D-Day – June 6, 1944

On June 6, 1944, American, British, and Canadian troops landed on the shore of Normandy while airborne troops arrived inland. The great battle to seize back northwest Europe from the Germans commenced.

As with every other battle in World War II, men from Lowell were involved in D-Day. First Lieutenant John J. Shaughnessy of Company H, 16th Infantry Regiment, 1st Infantry Division, was killed on the invasion beach.

I wrote about Lt Shaughnessy yesterday so please check out his story. Today, in a combination Memorial Day – D-Day remembrance, I write about some of the men from Lowell who died in Europe in the months after the D-Day landings.

May 27, 1944 – Paul J. Nadeau

Paul J. Nadeau was born in Lowell on July 5, 1921. His mother was Sylvia M. Nadeau and his father was Joseph A. Nadeau. Joseph died in 1933, his life shortened by injuries he sustained in a poisonous gas attack while serving in France with the 26th Division during World War I. When Paul registered for the draft on February 16, 1942, he was 20 years old, was living with his mother at 26 Fisher Street, and worked at Wannalancit Textile Company on Jackson Street. He enlisted in the US Army Air Corps on December 16, 1942, and was trained as an aerial gunner. He was assigned as a “waist gunner” to a B-17 heavy bomber of the 337th Bomb Squadron of the 96th Bomb Group in England. On his 21st mission while flying near Karlsruhe, Germany, another bomber in the formation collided with Nadeau’s aircraft and sliced it in half. Nadeau and five other members of the crew died in the collision while four of the crewmen parachuted to the ground where they were taken prisoner by the Germans. The Germans notified the International Red Cross of the status of the crew and that news eventually made it to their families. Mrs. Nadeau learned of her son’s fate on June 30, 1944. Besides his mother, Paul Nadeau was survived by a brother Alfred and sisters Rita Nadeau and Mrs. Pauline Gagnon. Nadeau’s body was eventually returned to the United States. He is buried in St. Joseph’s Cemetery in Chelmsford. In 1947, the city of Lowell dedicated the intersection of West Sixth and Ennell Streets Paul Nadeau Square.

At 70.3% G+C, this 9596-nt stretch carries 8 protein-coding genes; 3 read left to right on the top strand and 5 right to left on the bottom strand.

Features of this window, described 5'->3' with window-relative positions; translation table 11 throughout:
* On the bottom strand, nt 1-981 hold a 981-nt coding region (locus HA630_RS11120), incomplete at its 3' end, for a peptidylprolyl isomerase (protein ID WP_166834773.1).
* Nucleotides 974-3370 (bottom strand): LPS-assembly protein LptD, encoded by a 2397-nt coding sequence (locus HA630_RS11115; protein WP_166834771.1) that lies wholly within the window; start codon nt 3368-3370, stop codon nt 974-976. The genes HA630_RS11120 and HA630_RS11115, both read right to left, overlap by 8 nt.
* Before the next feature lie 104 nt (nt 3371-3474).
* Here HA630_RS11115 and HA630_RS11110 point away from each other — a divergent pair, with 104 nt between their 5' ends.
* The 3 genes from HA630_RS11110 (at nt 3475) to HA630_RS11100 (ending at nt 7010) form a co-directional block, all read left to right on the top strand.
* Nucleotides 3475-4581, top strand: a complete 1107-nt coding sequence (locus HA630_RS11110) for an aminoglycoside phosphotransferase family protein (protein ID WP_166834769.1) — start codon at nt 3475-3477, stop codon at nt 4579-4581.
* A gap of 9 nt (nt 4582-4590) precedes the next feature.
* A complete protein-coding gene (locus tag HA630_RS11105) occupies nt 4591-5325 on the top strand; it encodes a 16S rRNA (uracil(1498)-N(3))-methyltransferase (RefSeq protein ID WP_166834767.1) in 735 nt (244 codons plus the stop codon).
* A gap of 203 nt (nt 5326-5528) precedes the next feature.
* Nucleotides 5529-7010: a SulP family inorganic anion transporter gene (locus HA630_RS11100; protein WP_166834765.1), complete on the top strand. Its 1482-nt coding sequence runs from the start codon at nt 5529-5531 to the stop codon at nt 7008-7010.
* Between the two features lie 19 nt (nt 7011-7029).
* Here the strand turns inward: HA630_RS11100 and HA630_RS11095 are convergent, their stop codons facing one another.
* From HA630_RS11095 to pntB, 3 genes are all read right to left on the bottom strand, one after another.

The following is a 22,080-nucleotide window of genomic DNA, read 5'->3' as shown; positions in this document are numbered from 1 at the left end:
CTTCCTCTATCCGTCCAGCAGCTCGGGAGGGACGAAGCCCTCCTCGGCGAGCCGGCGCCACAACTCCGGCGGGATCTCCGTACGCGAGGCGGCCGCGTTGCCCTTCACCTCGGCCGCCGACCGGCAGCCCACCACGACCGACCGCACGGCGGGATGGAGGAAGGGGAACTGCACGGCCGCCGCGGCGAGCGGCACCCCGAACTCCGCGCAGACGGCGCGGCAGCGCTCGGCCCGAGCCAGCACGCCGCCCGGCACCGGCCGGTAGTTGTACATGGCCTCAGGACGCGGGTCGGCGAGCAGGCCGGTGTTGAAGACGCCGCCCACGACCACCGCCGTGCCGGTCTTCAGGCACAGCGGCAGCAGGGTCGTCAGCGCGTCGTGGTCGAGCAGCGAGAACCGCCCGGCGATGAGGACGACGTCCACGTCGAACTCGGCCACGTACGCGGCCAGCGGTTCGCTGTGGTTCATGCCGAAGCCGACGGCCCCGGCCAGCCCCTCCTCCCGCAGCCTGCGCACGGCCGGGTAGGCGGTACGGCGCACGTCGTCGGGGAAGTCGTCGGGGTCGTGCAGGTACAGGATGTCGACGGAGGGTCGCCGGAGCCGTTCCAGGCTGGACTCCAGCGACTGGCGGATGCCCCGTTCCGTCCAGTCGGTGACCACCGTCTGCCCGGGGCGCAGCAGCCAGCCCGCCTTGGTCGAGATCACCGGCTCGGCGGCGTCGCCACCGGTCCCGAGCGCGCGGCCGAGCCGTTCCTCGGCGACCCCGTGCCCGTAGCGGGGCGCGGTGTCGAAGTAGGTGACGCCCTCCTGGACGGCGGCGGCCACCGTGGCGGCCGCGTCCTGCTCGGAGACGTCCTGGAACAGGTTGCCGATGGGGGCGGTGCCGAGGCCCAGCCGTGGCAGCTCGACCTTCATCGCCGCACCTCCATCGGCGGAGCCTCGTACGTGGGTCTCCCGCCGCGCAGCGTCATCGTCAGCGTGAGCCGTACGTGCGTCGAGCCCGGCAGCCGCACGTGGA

June 12, 1944 – Joseph J. Lachance

Joseph J. Lachance was born on August 7, 1908, in St-Boniface-de-Shawinigan, Quebec, Canada. His parents, Ferdinand “Frank” Lachance and Anna Lachance moved to Lowell with Joseph and their two other sons and lived on Moody Street. Joseph was working in a shoe factory when World War II began. Although he had never become a US citizen, Joseph enlisted in the US Army on September 29, 1942. He was killed in action in France on June 12, 1944. He is buried in St. Joseph’s Cemetery in Chelmsford. On Memorial Day in 1948, the city of Lowell dedicated the intersection of Merrimack and Suffolk streets Joseph Lachance Square.

June 14, 1944 – Alphege L. Laporte